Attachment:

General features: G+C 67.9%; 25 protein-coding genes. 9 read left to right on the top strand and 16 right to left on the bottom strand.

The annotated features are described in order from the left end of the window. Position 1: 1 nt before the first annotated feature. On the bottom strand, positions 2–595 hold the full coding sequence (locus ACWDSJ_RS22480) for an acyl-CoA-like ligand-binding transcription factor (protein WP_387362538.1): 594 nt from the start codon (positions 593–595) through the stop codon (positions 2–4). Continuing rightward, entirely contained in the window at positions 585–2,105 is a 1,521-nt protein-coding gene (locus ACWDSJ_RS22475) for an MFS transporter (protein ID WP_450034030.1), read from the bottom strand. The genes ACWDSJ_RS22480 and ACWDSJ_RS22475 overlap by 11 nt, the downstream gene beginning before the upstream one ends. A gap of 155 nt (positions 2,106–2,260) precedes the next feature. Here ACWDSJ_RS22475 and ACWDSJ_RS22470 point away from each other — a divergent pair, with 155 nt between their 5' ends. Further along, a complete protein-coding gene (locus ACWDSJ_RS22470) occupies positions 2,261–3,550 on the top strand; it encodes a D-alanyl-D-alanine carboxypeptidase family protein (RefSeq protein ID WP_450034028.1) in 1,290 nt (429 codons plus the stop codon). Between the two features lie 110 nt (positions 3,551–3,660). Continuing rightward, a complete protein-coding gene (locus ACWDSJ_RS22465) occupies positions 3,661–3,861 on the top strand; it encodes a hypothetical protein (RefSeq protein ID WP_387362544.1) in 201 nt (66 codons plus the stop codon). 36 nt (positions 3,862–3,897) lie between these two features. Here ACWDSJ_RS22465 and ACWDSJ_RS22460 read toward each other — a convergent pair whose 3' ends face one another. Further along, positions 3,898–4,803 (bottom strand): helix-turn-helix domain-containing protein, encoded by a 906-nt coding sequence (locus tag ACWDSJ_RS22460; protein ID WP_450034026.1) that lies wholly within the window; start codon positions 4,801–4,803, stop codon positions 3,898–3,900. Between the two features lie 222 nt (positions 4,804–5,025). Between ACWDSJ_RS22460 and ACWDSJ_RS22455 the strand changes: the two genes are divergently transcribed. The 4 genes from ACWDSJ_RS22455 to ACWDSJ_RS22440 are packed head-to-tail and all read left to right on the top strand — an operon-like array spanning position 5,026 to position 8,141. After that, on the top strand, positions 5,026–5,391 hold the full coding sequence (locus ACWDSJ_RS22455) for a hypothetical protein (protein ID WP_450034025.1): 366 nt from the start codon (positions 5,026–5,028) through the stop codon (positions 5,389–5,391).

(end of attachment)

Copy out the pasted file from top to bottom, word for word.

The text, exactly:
General features: G+C 67.9%; 25 protein-coding genes. 9 read left to right on the top strand and 16 right to left on the bottom strand.

The annotated features are described in order from the left end of the window. Position 1: 1 nt before the first annotated feature. On the bottom strand, positions 2–595 hold the full coding sequence (locus ACWDSJ_RS22480) for an acyl-CoA-like ligand-binding transcription factor (protein WP_387362538.1): 594 nt from the start codon (positions 593–595) through the stop codon (positions 2–4). Continuing rightward, entirely contained in the window at positions 585–2,105 is a 1,521-nt protein-coding gene (locus ACWDSJ_RS22475) for an MFS transporter (protein ID WP_450034030.1), read from the bottom strand. The genes ACWDSJ_RS22480 and ACWDSJ_RS22475 overlap by 11 nt, the downstream gene beginning before the upstream one ends. A gap of 155 nt (positions 2,106–2,260) precedes the next feature. Here ACWDSJ_RS22475 and ACWDSJ_RS22470 point away from each other — a divergent pair, with 155 nt between their 5' ends. Further along, a complete protein-coding gene (locus ACWDSJ_RS22470) occupies positions 2,261–3,550 on the top strand; it encodes a D-alanyl-D-alanine carboxypeptidase family protein (RefSeq protein ID WP_450034028.1) in 1,290 nt (429 codons plus the stop codon). Between the two features lie 110 nt (positions 3,551–3,660). Continuing rightward, a complete protein-coding gene (locus ACWDSJ_RS22465) occupies positions 3,661–3,861 on the top strand; it encodes a hypothetical protein (RefSeq protein ID WP_387362544.1) in 201 nt (66 codons plus the stop codon). 36 nt (positions 3,862–3,897) lie between these two features. Here ACWDSJ_RS22465 and ACWDSJ_RS22460 read toward each other — a convergent pair whose 3' ends face one another. Further along, positions 3,898–4,803 (bottom strand): helix-turn-helix domain-containing protein, encoded by a 906-nt coding sequence (locus tag ACWDSJ_RS22460; protein ID WP_450034026.1) that lies wholly within the window; start codon positions 4,801–4,803, stop codon positions 3,898–3,900. Between the two features lie 222 nt (positions 4,804–5,025). Between ACWDSJ_RS22460 and ACWDSJ_RS22455 the strand changes: the two genes are divergently transcribed. The 4 genes from ACWDSJ_RS22455 to ACWDSJ_RS22440 are packed head-to-tail and all read left to right on the top strand — an operon-like array spanning position 5,026 to position 8,141. After that, on the top strand, positions 5,026–5,391 hold the full coding sequence (locus ACWDSJ_RS22455) for a hypothetical protein (protein ID WP_450034025.1): 366 nt from the start codon (positions 5,026–5,028) through the stop codon (positions 5,389–5,391).